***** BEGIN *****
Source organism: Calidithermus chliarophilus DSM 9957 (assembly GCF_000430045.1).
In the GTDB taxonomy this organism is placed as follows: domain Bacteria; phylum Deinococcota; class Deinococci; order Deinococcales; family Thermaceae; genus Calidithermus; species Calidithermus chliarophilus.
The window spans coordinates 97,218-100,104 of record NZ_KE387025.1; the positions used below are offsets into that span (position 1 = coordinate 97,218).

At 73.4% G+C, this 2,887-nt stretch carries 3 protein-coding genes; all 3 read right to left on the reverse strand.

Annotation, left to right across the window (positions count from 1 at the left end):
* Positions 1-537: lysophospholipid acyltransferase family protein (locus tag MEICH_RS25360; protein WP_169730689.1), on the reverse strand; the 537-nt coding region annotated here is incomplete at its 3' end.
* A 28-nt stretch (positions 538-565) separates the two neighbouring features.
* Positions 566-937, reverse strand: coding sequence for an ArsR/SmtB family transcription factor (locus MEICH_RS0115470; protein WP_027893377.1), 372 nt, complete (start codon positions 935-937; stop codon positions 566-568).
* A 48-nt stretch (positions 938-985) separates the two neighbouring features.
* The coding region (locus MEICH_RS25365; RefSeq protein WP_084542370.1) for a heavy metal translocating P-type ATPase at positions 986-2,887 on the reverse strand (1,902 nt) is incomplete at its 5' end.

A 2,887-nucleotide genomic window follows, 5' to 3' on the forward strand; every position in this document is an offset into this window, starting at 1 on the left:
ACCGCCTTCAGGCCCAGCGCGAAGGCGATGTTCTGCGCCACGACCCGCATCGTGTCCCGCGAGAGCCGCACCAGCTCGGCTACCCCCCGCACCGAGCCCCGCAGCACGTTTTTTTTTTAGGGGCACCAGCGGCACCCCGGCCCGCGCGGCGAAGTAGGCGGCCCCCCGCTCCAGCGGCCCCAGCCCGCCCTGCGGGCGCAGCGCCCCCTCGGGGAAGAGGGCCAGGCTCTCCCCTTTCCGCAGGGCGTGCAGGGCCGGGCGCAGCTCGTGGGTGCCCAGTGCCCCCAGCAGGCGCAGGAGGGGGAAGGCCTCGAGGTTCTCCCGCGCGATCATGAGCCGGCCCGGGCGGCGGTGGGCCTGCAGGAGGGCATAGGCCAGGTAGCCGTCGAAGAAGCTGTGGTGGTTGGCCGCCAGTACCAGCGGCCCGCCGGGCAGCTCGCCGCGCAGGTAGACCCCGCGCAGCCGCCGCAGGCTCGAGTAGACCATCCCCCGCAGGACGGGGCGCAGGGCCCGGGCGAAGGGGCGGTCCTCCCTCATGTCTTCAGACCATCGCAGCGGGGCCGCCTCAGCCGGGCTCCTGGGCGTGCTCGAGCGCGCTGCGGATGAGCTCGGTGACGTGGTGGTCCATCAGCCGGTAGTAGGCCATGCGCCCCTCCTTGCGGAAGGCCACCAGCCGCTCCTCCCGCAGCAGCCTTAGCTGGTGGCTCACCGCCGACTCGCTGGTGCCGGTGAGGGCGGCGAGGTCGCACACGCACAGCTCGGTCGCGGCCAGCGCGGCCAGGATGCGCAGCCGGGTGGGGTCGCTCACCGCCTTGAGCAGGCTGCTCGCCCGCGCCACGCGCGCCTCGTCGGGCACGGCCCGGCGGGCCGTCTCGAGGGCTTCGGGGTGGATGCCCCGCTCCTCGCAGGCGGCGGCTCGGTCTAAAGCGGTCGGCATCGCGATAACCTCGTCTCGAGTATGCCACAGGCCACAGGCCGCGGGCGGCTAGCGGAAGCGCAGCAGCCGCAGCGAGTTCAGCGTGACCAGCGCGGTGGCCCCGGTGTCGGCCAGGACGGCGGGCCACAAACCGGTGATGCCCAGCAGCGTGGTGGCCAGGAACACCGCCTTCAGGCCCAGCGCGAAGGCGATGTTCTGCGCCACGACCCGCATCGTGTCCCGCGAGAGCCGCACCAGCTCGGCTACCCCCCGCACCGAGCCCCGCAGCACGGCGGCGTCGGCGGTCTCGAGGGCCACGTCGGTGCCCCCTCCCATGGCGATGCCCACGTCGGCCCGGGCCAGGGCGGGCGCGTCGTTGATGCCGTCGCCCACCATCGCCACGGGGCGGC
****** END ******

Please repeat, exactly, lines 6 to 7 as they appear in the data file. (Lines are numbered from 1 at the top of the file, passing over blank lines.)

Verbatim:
* Positions 1-537: lysophospholipid acyltransferase family protein (locus tag MEICH_RS25360; protein WP_169730689.1), on the reverse strand; the 537-nt coding region annotated here is incomplete at its 3' end.
* A 28-nt stretch (positions 538-565) separates the two neighbouring features.